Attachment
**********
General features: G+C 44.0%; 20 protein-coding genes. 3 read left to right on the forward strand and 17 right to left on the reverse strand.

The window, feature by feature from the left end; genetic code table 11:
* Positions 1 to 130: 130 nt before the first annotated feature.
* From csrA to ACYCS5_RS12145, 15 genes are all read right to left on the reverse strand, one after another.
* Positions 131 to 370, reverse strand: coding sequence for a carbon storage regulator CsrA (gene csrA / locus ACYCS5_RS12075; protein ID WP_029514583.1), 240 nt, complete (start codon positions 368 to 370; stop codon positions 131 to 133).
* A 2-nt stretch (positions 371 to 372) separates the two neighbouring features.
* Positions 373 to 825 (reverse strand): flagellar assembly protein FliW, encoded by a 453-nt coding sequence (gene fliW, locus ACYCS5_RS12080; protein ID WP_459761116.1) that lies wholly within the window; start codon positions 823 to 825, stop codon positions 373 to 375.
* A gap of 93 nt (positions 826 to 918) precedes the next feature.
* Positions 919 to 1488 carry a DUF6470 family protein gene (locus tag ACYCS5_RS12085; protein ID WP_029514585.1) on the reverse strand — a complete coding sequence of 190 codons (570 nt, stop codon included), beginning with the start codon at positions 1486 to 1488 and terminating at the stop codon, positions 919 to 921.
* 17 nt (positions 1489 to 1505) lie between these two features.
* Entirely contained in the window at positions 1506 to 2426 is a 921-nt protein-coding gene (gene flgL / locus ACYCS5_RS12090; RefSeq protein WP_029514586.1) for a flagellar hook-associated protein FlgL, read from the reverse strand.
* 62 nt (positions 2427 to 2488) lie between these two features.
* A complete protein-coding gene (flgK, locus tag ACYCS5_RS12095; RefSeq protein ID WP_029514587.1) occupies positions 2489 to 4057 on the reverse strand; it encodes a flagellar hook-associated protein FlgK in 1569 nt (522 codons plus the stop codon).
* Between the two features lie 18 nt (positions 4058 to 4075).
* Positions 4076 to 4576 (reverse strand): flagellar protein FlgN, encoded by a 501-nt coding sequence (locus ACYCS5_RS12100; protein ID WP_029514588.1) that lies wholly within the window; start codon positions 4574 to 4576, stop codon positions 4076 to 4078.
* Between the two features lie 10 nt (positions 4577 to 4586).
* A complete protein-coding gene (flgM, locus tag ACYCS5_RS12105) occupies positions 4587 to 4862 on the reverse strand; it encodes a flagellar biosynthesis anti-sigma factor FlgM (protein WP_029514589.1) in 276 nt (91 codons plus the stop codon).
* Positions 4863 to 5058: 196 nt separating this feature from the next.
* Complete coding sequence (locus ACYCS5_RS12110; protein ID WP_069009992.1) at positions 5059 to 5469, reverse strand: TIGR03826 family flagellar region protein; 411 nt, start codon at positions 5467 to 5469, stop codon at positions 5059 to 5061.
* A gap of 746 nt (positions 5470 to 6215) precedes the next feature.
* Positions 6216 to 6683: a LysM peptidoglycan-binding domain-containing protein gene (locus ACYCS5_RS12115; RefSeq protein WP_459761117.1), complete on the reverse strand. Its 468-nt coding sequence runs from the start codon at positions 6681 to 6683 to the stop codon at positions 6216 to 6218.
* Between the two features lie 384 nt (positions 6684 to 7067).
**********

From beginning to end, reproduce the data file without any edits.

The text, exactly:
General features: G+C 44.0%; 20 protein-coding genes. 3 read left to right on the forward strand and 17 right to left on the reverse strand.

The window, feature by feature from the left end; genetic code table 11:
* Positions 1 to 130: 130 nt before the first annotated feature.
* From csrA to ACYCS5_RS12145, 15 genes are all read right to left on the reverse strand, one after another.
* Positions 131 to 370, reverse strand: coding sequence for a carbon storage regulator CsrA (gene csrA / locus ACYCS5_RS12075; protein ID WP_029514583.1), 240 nt, complete (start codon positions 368 to 370; stop codon positions 131 to 133).
* A 2-nt stretch (positions 371 to 372) separates the two neighbouring features.
* Positions 373 to 825 (reverse strand): flagellar assembly protein FliW, encoded by a 453-nt coding sequence (gene fliW, locus ACYCS5_RS12080; protein ID WP_459761116.1) that lies wholly within the window; start codon positions 823 to 825, stop codon positions 373 to 375.
* A gap of 93 nt (positions 826 to 918) precedes the next feature.
* Positions 919 to 1488 carry a DUF6470 family protein gene (locus tag ACYCS5_RS12085; protein ID WP_029514585.1) on the reverse strand — a complete coding sequence of 190 codons (570 nt, stop codon included), beginning with the start codon at positions 1486 to 1488 and terminating at the stop codon, positions 919 to 921.
* 17 nt (positions 1489 to 1505) lie between these two features.
* Entirely contained in the window at positions 1506 to 2426 is a 921-nt protein-coding gene (gene flgL / locus ACYCS5_RS12090; RefSeq protein WP_029514586.1) for a flagellar hook-associated protein FlgL, read from the reverse strand.
* 62 nt (positions 2427 to 2488) lie between these two features.
* A complete protein-coding gene (flgK, locus tag ACYCS5_RS12095; RefSeq protein ID WP_029514587.1) occupies positions 2489 to 4057 on the reverse strand; it encodes a flagellar hook-associated protein FlgK in 1569 nt (522 codons plus the stop codon).
* Between the two features lie 18 nt (positions 4058 to 4075).
* Positions 4076 to 4576 (reverse strand): flagellar protein FlgN, encoded by a 501-nt coding sequence (locus ACYCS5_RS12100; protein ID WP_029514588.1) that lies wholly within the window; start codon positions 4574 to 4576, stop codon positions 4076 to 4078.
* Between the two features lie 10 nt (positions 4577 to 4586).
* A complete protein-coding gene (flgM, locus tag ACYCS5_RS12105) occupies positions 4587 to 4862 on the reverse strand; it encodes a flagellar biosynthesis anti-sigma factor FlgM (protein WP_029514589.1) in 276 nt (91 codons plus the stop codon).
* Positions 4863 to 5058: 196 nt separating this feature from the next.
* Complete coding sequence (locus ACYCS5_RS12110; protein ID WP_069009992.1) at positions 5059 to 5469, reverse strand: TIGR03826 family flagellar region protein; 411 nt, start codon at positions 5467 to 5469, stop codon at positions 5059 to 5061.
* A gap of 746 nt (positions 5470 to 6215) precedes the next feature.
* Positions 6216 to 6683: a LysM peptidoglycan-binding domain-containing protein gene (locus ACYCS5_RS12115; RefSeq protein WP_459761117.1), complete on the reverse strand. Its 468-nt coding sequence runs from the start codon at positions 6681 to 6683 to the stop codon at positions 6216 to 6218.
* Between the two features lie 384 nt (positions 6684 to 7067).